What is the difference between a stroke and a mini-stroke (TIA)?
Strokes, and mini-strokes, are both serious conditions affecting the blood supply to the brain. In this first aid blog post, we will discuss the difference between a stroke and a mini-stroke (TIA). First aiders and first responders should know the signs and symptoms of a suspected stroke and the importance of calling for emergency medical help.
What is a stroke?
A stroke is a common medical emergency and may be due to either intracranial hemorrhage (bleed) or infarction (clot). Approximately 85% of strokes are caused by cerebral infarction and 15% by intracranial hemorrhage. Infarction occurs when brain cells die due to a lack of oxygen, often due to a blood clot in one of the main arteries of the brain. A hemorrhage occurs when a blood vessel in the brain bursts, resulting in bleeding into the brain tissue.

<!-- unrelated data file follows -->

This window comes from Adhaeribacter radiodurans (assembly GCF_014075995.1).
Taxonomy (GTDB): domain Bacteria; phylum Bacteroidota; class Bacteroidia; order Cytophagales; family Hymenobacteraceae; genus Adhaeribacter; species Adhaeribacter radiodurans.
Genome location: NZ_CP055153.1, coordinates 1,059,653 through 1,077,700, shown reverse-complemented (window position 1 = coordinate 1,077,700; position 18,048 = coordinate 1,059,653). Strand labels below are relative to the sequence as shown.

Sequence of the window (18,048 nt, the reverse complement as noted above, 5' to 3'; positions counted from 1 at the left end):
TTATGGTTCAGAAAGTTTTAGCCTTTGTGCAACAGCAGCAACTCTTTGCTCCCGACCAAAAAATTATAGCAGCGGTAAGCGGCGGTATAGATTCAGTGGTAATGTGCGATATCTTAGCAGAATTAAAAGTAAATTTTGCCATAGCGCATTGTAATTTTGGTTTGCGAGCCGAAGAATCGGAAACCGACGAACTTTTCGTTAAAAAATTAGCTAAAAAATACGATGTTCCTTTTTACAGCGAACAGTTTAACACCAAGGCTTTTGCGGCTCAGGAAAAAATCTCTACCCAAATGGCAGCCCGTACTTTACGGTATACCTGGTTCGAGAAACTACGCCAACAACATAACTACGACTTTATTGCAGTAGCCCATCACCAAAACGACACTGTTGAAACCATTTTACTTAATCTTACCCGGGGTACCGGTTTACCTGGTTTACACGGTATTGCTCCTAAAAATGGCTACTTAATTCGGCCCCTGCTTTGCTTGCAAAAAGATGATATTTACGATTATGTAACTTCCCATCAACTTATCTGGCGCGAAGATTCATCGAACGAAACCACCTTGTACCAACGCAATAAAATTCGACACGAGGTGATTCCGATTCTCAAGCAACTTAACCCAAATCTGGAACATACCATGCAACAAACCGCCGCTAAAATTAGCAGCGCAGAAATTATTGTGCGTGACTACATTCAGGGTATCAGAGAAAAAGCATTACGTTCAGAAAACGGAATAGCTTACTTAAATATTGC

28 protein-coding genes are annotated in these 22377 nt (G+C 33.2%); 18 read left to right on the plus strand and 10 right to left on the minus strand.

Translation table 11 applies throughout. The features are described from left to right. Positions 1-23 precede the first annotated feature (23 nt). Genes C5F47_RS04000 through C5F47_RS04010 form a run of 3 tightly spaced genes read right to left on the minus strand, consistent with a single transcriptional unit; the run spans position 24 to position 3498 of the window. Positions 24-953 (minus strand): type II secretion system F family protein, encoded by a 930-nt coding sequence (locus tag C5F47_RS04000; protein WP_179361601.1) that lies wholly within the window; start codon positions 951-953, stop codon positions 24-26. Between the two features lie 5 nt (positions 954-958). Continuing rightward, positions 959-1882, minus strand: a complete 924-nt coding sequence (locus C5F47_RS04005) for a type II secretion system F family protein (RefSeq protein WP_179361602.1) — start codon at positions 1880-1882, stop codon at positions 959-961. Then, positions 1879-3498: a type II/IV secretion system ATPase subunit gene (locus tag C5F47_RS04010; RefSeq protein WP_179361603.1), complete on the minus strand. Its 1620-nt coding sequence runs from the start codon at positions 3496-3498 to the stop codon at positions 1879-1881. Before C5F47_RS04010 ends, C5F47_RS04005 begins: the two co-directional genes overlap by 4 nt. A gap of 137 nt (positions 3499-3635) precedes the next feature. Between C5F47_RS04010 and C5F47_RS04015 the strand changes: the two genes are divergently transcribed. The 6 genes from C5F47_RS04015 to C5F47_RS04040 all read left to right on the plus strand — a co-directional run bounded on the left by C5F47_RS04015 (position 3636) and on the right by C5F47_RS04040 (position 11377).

The signs and symptoms of a stroke include:
- Facial weakness
- Arm or leg weakness
- Speech disturbance
- Sudden onset eyesight problems
The ‘FAST’ test is used to quickly identify patients who may be having a stroke:
- Face – is there any facial droop?
- Arms – can the patient lift both arms and keep them there?
- Speech – is there any slurred speech?
- Time – seek emergency medical help if a stroke is suspected
What is a mini-stroke (TIA)?
A mini-stroke is also known as a transient ischemic attack (TIA). It is defined as stroke symptoms which last for less than 24 hours. A TIA is still a serious condition as patients are at a much higher risk of going on to have a stroke. In addition, it is impossible to distinguish between a TIA and a stroke if the patient has ongoing symptoms. A TIA occurs when blood supply to part of the brain is briefly interrupted. TIA symptoms, which usually occur suddenly, are the same as those of stroke but are usually short-lasting. Patients who have a TIA need to commence medication to reduce their risk of having a stroke in the future.
First Aid Flashcard – the FAST test